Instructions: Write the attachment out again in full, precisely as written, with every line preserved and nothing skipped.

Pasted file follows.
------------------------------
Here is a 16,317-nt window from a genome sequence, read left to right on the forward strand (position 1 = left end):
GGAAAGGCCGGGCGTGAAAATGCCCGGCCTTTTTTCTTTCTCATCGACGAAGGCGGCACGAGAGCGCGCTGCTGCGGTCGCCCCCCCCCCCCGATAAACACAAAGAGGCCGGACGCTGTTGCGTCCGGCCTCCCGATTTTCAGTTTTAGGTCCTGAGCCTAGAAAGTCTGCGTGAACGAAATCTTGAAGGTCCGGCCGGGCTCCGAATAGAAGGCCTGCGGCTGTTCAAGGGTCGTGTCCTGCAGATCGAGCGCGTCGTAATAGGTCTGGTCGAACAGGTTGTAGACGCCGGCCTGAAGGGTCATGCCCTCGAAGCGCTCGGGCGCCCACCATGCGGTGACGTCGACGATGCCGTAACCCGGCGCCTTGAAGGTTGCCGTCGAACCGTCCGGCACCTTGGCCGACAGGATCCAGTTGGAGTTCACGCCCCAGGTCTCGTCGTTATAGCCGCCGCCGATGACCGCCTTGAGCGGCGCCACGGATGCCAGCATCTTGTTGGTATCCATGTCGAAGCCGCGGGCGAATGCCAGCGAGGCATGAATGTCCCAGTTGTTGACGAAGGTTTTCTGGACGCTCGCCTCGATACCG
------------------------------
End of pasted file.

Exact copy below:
Here is a 16,317-nt window from a genome sequence, read left to right on the forward strand (position 1 = left end):
GGAAAGGCCGGGCGTGAAAATGCCCGGCCTTTTTTCTTTCTCATCGACGAAGGCGGCACGAGAGCGCGCTGCTGCGGTCGCCCCCCCCCCCCGATAAACACAAAGAGGCCGGACGCTGTTGCGTCCGGCCTCCCGATTTTCAGTTTTAGGTCCTGAGCCTAGAAAGTCTGCGTGAACGAAATCTTGAAGGTCCGGCCGGGCTCCGAATAGAAGGCCTGCGGCTGTTCAAGGGTCGTGTCCTGCAGATCGAGCGCGTCGTAATAGGTCTGGTCGAACAGGTTGTAGACGCCGGCCTGAAGGGTCATGCCCTCGAAGCGCTCGGGCGCCCACCATGCGGTGACGTCGACGATGCCGTAACCCGGCGCCTTGAAGGTTGCCGTCGAACCGTCCGGCACCTTGGCCGACAGGATCCAGTTGGAGTTCACGCCCCAGGTCTCGTCGTTATAGCCGCCGCCGATGACCGCCTTGAGCGGCGCCACGGATGCCAGCATCTTGTTGGTATCCATGTCGAAGCCGCGGGCGAATGCCAGCGAGGCATGAATGTCCCAGTTGTTGACGAAGGTTTTCTGGACGCTCGCCTCGATACCG